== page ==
Written by Eve Ensler and first performed in 1998, The Vagina Monologues is a shocking play about women, their bodies and acceptance of their bodies. As a feminist I feel some pressure to love this play. (I want to point out that I only read the script; I didn’t see the play being performed.) However, I didn’t. I didn’t hate it, but I didn’t love it either.
What I did love about VM is the consistent message to love and accept your body for what it is, as many women, I’m sure, are aware of a somewhat patriarchal aversion to discussing female genitalia and sexuality. Throughout the play we are constantly encouraged to love our bodies and it encourages people, both men and women, to become more comfortable with what is still generally seen as quite a taboo topic, and to not be embarrassed.
The personal accounts were the best part of the script for me, because they were filled with emotion and the thought-provoking stories deserve to be told. I am sure a performance would contain even more emotion, and therefore be more impactful.
I think the purpose of this piece is to shock, and it certainly achieves that. I can imagine that VM was the cultural phenomenon that it was in the 2000s largely due to this shock factor and therefore seen as quite groundbreaking.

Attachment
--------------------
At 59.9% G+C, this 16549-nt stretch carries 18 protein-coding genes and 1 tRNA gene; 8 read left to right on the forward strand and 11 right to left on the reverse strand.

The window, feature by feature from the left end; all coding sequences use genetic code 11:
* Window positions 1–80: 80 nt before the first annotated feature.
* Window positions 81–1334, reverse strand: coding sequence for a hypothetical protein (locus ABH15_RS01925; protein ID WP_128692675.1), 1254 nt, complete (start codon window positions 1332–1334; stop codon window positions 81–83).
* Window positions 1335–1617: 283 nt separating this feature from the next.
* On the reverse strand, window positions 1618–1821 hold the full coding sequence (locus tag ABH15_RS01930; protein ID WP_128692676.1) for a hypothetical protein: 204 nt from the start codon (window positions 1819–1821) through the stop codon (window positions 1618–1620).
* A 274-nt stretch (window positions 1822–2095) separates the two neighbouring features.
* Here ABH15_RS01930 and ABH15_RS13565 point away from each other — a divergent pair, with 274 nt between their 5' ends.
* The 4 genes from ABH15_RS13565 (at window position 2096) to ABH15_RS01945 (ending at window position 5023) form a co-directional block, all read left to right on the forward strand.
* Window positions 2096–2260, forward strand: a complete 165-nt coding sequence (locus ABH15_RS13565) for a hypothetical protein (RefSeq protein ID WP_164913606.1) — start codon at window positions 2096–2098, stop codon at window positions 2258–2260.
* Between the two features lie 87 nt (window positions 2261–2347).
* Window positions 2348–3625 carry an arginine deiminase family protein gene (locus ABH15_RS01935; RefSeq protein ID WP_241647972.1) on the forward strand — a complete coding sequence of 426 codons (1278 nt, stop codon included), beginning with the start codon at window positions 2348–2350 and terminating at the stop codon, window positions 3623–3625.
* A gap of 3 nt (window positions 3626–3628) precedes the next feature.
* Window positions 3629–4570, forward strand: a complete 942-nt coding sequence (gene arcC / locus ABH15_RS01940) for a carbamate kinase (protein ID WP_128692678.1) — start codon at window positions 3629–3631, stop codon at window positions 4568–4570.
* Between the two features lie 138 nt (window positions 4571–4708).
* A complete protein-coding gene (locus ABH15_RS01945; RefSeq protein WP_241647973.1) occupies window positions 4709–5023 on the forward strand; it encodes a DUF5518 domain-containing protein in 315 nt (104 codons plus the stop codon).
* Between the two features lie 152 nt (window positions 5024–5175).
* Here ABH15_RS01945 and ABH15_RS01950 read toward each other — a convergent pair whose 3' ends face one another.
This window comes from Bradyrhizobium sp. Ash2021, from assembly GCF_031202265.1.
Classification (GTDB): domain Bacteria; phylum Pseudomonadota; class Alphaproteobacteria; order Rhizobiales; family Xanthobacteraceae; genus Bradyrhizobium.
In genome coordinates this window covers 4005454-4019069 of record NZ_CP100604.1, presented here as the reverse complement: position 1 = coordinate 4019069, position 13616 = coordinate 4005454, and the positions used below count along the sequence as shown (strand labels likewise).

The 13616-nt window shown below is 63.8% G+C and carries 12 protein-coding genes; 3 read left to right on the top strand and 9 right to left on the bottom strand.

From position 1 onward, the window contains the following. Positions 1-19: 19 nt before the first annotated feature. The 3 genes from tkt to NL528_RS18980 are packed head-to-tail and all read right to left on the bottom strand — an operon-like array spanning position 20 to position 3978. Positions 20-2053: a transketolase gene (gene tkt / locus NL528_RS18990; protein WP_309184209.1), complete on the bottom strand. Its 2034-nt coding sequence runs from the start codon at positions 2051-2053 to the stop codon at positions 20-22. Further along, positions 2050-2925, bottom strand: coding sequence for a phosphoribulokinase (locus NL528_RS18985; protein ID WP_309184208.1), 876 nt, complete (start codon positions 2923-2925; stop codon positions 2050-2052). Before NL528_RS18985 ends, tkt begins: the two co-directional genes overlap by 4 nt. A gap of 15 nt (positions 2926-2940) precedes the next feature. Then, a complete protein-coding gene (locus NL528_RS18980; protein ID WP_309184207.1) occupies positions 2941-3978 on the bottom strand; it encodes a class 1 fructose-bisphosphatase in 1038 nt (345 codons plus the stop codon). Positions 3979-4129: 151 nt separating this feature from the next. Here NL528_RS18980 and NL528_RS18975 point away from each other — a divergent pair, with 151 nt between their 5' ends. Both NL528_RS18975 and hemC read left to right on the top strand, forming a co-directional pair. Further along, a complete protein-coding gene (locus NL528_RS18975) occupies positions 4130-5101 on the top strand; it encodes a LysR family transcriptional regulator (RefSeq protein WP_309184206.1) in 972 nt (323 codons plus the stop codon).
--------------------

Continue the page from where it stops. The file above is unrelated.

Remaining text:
The writing is very poetic, and though I understand this makes it perhaps more impactful when being performed, I found the writing to be distracting from the personal accounts we hear. I found it thoroughly too spiritual and too abstract for me to take seriously throughout. I fail to understand why what my ‘vagina would wear’ is a relevant topic. I can however appreciate that these sections would encourage discussions on the topic, which is of course a good thing, but that for me just distracted from the experiences.
I understand how important it is for both men and women to be aware of and comfortable with their bodies, but for me at times I felt like VM reduced women to merely a piece of anatomy, which is a trend we are surely trying to get away from? Of course it is different to patriarchal objectification of women’s bodies, but still of the same vein.
I also think the text needs updating as it is almost twenty years old now, and really ought to be more inclusive of transgender women, and younger women who have perhaps grown up with different experiences.
Finally, I do believe that this play (the script, anyway) has an overall positive impact on women’s acceptance of their bodies and making the vagina a less taboo topic, though perhaps it is a little outdated and the shock tactics and poeticism is not to everyone’s tastes.